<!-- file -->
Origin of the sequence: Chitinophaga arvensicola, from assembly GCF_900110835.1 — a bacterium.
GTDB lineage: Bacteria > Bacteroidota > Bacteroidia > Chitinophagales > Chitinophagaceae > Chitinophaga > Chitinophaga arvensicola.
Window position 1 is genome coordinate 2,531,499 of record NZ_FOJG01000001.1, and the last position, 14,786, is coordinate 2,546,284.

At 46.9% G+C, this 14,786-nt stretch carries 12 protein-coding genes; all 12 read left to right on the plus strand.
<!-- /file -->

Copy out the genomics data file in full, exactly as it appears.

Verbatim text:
Origin of the sequence: Chitinophaga arvensicola, from assembly GCF_900110835.1 — a bacterium.
GTDB lineage: Bacteria > Bacteroidota > Bacteroidia > Chitinophagales > Chitinophagaceae > Chitinophaga > Chitinophaga arvensicola.
Window position 1 is genome coordinate 2,531,499 of record NZ_FOJG01000001.1, and the last position, 14,786, is coordinate 2,546,284.

At 46.9% G+C, this 14,786-nt stretch carries 12 protein-coding genes; all 12 read left to right on the plus strand.